Where English got all those English words other languages borrowed

In my latest article for TheWeek.com, on the changes that happen to English words when they are “borrowed” into other languages (“How foreign languages mutate English words”), I cite about three dozen words that other languages have borrowed from English and changed some way. But what I don’t mention is how those words got into English in the first place.

What, you didn’t think they just appeared fully formed in English from nowhere, did you?

Here’s the real truth: We did to other languages as other languages then did unto us. Many of our stolen nestlings are actually changelings. Here’s where we got each of the words from:

weekend: from week + end (obviously), which come from Old English wice and ende, which in turn come from Proto-Germanic, as Old English itself did

baseball: base from French bas, from Latin basis; ball from Old English ball

thrill: from Old English þyrlian, which meant ‘penetrate’ and came from a word for ‘hole’ that is the source of the tril in nostril

ballpoint pen: we’ve already covered ball; point from Old French point and pointe, both from Latin pungere ultimately; pen from Old French penne ‘feather’, from Latin penna

corner: from Old French corniere, from Latin cornua, ‘horn, point’

screwdriver: screw from Middle French escroue, which may have been borrowed from Germanic languages; driver from Old English drifan

bath: from Old English bæð

parlor: from Old French parleor, from parler ‘speak’

stadium: from Latin, which got it from Greek stadion; in both cases it referred to a race track and a unit of distance (like calling a track a “quarter-mile”)

medicine: from Latin medicina

brilliant: from French, which got it from Italian and ultimately from Latin beryllus ‘beryl, precious stone’

office: from Latin officium, ‘service, duty, ceremony’

blouse: the source of this one is actually uncertain; it may come from French or Provençal, perhaps from a word for ‘wool’

doctor: ultimately from Latin doctor, ‘teacher’

orange: by way of various languages, from Arabic naranj, which got it from Persian narang, which got it from Sanskrit naranga. It may well be that Tamil did not get it from English – this is what my research source indicated, but I am coming to have second thoughts about that, what with Tamil being so close to the home of Sanskrit and all.

chocolate: from Nahuatl (Aztec) xocolatl ‘bitter water’

microphone: an English invention from Greek parts: mikros ‘small’ and phoné ‘sound’

brandy: shortened from brandewine, from Dutch brandewijn ‘burnt wine’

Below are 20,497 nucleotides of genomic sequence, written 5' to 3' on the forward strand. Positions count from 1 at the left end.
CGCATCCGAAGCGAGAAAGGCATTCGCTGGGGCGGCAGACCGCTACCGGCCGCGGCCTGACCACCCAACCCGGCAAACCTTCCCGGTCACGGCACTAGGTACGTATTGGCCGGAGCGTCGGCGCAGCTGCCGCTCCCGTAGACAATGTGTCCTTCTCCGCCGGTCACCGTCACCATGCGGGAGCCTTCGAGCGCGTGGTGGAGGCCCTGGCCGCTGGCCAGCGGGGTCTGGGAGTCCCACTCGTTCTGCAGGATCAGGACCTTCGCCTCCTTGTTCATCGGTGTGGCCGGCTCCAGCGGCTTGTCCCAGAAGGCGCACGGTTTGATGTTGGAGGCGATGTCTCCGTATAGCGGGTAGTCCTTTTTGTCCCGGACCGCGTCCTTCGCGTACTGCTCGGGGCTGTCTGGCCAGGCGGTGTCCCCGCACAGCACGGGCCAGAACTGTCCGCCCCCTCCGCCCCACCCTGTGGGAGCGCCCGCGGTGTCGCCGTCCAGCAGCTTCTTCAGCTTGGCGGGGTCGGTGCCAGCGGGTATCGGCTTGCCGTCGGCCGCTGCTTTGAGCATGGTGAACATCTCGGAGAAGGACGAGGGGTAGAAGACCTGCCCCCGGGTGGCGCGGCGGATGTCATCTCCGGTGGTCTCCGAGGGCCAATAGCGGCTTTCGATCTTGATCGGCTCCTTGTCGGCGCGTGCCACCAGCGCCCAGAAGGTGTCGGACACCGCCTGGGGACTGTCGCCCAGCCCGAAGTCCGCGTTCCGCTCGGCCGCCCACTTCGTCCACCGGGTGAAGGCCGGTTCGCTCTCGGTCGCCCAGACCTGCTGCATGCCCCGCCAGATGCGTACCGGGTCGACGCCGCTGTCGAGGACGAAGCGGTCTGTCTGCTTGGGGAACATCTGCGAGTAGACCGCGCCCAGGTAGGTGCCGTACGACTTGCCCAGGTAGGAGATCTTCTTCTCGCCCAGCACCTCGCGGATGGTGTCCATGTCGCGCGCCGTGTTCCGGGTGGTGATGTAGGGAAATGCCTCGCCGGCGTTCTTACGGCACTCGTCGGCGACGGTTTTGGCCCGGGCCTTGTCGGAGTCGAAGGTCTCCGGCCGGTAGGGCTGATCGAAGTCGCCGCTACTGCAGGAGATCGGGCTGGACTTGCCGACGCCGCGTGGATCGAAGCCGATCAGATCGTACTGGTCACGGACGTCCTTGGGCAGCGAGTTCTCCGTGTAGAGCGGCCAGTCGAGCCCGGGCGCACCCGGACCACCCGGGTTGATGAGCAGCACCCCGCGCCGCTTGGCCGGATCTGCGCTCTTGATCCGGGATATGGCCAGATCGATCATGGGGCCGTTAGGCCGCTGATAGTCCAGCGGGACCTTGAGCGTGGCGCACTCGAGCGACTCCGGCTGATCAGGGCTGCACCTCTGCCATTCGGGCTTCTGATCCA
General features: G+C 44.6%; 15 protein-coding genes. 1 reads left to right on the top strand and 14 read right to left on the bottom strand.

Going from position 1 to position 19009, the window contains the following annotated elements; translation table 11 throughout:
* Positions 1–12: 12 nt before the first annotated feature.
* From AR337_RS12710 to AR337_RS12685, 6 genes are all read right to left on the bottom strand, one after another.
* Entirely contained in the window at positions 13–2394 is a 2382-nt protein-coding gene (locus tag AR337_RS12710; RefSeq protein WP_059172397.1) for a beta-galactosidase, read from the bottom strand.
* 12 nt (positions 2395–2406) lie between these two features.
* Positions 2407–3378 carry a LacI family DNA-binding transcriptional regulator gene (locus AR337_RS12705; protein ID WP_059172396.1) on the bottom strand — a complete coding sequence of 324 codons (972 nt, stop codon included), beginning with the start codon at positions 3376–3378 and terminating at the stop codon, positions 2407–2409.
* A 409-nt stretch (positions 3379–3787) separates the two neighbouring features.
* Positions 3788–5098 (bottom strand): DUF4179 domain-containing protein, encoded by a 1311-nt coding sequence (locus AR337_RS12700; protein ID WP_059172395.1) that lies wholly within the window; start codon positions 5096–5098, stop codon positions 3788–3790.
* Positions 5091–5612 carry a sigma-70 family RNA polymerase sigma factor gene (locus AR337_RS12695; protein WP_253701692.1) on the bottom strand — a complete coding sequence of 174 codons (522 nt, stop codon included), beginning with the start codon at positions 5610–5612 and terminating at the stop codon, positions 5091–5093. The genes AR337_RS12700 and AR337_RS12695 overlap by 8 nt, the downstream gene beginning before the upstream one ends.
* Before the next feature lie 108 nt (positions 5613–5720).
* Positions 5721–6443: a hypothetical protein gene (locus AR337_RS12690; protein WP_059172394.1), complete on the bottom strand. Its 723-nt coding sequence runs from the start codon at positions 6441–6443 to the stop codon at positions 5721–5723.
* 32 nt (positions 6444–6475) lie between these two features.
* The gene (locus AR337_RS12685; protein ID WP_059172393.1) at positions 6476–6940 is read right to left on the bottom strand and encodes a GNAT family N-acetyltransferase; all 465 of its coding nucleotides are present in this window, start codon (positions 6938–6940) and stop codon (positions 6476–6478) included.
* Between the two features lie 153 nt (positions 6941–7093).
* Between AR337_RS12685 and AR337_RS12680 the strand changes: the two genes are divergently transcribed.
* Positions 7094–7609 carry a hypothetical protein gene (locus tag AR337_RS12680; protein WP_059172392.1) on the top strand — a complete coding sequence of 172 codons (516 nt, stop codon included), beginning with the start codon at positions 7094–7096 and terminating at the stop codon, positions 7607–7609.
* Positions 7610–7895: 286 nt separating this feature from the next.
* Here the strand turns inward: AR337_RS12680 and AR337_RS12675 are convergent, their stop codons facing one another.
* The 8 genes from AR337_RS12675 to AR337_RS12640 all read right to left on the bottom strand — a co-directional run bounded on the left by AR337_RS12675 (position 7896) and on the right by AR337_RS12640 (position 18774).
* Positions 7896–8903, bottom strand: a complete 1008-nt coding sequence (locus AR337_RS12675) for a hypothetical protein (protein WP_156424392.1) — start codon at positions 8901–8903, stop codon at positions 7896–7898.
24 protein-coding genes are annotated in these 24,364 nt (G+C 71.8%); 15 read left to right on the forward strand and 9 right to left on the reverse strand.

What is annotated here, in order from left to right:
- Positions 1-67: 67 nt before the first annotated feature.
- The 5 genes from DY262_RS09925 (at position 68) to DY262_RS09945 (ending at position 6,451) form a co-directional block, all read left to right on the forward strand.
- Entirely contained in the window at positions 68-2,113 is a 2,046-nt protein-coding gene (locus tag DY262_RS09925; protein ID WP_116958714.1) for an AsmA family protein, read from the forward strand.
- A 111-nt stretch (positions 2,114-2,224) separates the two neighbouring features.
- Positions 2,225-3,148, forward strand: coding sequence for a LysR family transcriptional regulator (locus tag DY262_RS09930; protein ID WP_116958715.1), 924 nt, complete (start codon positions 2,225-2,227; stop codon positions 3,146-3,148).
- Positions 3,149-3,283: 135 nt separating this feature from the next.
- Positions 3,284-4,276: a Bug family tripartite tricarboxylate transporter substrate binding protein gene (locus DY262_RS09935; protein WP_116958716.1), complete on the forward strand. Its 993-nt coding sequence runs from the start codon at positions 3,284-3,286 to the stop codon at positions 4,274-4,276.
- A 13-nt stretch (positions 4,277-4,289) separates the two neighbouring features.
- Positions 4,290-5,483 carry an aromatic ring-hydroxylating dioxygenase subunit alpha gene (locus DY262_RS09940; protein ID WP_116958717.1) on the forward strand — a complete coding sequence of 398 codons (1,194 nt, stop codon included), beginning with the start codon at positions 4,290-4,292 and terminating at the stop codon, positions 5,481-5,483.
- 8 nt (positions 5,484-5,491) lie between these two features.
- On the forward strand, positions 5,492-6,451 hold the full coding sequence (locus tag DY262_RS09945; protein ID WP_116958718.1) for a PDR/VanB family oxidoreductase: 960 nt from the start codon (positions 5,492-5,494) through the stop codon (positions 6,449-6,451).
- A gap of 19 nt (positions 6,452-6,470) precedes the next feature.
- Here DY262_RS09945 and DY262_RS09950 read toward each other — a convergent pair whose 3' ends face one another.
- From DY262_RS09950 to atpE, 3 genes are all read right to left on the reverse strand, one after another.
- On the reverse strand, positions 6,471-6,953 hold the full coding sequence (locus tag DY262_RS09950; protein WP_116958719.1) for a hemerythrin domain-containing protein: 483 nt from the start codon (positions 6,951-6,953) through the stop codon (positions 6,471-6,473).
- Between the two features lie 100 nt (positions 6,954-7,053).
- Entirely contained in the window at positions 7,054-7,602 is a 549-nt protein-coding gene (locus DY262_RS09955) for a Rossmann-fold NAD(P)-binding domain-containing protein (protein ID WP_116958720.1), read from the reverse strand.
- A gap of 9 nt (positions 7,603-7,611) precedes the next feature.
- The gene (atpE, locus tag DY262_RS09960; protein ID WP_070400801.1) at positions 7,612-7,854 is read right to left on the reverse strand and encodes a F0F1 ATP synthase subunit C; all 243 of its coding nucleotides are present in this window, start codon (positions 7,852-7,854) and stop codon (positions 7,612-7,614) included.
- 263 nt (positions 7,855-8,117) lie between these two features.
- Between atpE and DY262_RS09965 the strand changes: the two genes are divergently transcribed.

cigarette: from French, a diminutive form of cigare, which French got from Spanish cigarro

calf: from Old English cealf

pig: presumably from Old English, though it doesn’t show up in any extant Old English texts (adult pigs were called swine)

nervous: from Latin nervosus, from nervus ‘nerve, sinew’

late: from Old English læt

anonymous: from Latin anonymus, from Greek anonymos

handy: formed in Middle English from hand, which comes from Old English, from Proto-Germanic, etc.

bodybag: body from Old English bodig ‘torso’; bag from Early Middle English bagge, probably from Old Norse baggi

salary man: salary ultimately from Latin salarium ‘salt money’; man from Old English, unchanged

one piece: one from Old English an; piece from Old French, probably from Gaulish (a Celtic language)

front glass: front from Old French front ‘forehead, brow’, from Latin frontem; glass from Old English glæs

open car: open from Old English, unchanged; car from Latin carrum, carrus referring to a Celtic two-wheeled war chariot, taken from the Gaulish word karros

gown: from Old French goune, from Late Latin gunna ‘leather garment, hide’

father: from Old English fæder

washing day: washing from wash (of course) from Old English wascan; day from Old English dæg

smoking: from Old English smoca

So out of 42 source words, 18 came from Old English (and Old English got them from Anglo-Saxon, which got them from Proto-Germanic, etc.), while 20 came from French and/or Latin, and the rest from elsewhere. But, with the exception of pure inventions, every word that came from some language came into that language from somewhere else – an older version of the language, perhaps, which got it from a language that evolved into that language, and so on back, or perhaps a different language again. Words mutate and evolve. As we can see.

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4 responses to “Where English got all those English words other languages borrowed

  1. Pingback: Monday word of the week – Enervate | lifeofdeb

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